Read a letter in a local paper today: the writer complains that editorial cartoons stereotype NRA members as "fat, sloppy, loud-mouthed Archie Bunker types" when the reality seen at anti-gun control demonstrations is more diverse, more normal. He finds the cartoon image "sad and insulting and only contributing to a false image." Further up front the paper ran a story about the NAACP demanding an end to New York City's "stop and frisk" program, widely seen as another form or racial profiling. The coincidence of the article and the letter gave me an insight about the objections to gun control. Opponents really resent what they see as a presumption of their guilt; for them, it seems, being subjected to firearms regulations is psychologically equivalent to black people (or any demographic group) getting profiled. It may be the closest many white people come to the experience and humiliation of being profiled. As always, individuals expect a presumption of innocence and see their subjection to profiling (or regulation) as a still more insulting denial of their individual innocence, if not their very individuality.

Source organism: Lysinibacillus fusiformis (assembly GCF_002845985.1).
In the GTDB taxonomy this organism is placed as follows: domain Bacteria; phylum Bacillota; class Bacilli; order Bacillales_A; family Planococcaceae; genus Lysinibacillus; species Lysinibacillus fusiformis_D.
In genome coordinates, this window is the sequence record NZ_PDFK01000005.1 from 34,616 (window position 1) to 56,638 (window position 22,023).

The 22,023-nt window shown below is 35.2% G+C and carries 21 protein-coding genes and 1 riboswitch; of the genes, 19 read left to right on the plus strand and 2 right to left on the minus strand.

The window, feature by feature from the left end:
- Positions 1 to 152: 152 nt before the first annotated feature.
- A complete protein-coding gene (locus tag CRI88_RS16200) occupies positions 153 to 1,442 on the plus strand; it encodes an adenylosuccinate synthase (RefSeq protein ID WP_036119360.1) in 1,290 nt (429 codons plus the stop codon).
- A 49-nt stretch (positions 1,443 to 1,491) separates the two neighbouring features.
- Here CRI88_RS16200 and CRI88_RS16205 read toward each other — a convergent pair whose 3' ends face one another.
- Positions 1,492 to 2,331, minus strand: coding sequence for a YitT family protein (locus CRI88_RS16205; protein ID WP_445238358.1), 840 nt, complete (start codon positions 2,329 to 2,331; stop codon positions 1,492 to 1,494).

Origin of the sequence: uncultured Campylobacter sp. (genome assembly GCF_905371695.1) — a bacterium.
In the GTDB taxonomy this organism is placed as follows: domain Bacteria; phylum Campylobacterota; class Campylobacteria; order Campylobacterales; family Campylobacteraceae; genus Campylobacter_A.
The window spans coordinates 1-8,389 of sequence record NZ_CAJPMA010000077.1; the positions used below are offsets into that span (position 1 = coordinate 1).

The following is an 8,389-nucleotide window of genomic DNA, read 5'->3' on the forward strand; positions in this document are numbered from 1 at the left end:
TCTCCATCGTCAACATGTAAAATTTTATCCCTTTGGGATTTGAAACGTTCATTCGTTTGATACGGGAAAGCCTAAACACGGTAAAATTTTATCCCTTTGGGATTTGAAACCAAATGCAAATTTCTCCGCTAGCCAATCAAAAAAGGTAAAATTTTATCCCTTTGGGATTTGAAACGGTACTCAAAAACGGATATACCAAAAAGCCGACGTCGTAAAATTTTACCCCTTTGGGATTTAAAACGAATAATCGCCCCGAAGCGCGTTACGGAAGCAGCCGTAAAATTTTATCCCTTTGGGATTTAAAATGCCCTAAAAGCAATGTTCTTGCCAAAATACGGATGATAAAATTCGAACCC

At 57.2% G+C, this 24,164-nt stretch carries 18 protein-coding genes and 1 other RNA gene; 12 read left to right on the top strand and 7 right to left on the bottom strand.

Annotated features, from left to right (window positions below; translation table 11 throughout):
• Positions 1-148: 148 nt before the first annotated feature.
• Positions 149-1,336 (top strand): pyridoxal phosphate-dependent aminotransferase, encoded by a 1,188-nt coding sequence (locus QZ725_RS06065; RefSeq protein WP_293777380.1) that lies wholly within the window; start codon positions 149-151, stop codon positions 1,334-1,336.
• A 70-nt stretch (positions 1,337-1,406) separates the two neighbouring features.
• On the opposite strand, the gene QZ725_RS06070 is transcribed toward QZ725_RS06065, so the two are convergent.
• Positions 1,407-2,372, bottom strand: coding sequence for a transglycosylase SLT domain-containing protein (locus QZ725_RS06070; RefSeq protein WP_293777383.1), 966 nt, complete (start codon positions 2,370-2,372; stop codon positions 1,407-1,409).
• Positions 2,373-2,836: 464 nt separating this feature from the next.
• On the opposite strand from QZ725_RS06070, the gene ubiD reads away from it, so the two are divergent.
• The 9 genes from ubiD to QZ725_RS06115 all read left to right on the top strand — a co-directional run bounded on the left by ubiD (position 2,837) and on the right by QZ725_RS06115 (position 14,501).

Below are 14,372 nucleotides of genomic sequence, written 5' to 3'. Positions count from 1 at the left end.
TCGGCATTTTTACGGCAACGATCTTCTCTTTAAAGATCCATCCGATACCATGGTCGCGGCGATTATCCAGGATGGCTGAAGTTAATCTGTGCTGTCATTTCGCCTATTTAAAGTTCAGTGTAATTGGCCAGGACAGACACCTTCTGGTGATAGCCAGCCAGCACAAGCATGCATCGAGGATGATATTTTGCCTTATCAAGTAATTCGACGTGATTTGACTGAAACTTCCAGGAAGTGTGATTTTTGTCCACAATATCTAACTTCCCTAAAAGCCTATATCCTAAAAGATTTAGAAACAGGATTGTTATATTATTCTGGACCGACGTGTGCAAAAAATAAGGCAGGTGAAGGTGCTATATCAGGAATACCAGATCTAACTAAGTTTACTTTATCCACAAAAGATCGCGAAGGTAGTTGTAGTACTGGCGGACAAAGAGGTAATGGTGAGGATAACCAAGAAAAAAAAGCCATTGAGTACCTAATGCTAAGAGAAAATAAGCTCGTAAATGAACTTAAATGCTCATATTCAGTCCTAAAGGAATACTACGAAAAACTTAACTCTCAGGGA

Before anyone jumps to conclusions, please note that any moral equation of profiling and gun control is a matter of subjective perception. While a stereotype of the gun owner or gun apologist may prevail (and if it looks like Archie Bunker, that's because the "gun nut" is presumed to be a reactionary), what's really being "profiled" through gun control is the weapon, not the person. No one can complain of being accused of "carrying while ---" the way some are supposedly accused of "driving while black." Carrying itself is the cause of suspicion, which is what the NRA objects to. But you have to wonder whether their presumption of gun owners' innocence is truly universal. I'm not sure whether they'd recognize the resemblance of their feelings to those of people subject to profiling, but whether they do or not, the resemblance does make me wonder what the gun people think of profiling, whether of blacks, Muslims, or whomever. If they don't object to any of that, can they object when they seem to be profiled, albeit in a manner not so immediately insulting? There are probably libertarians in that throng who would take a consistent stand against any form of profiling, but many more may well perform profiling themselves when they imagine themselves defending theirs against hordes of marauders. Is that a stereotype? If so, then if it makes them feel any better, at least I don't think they're fat.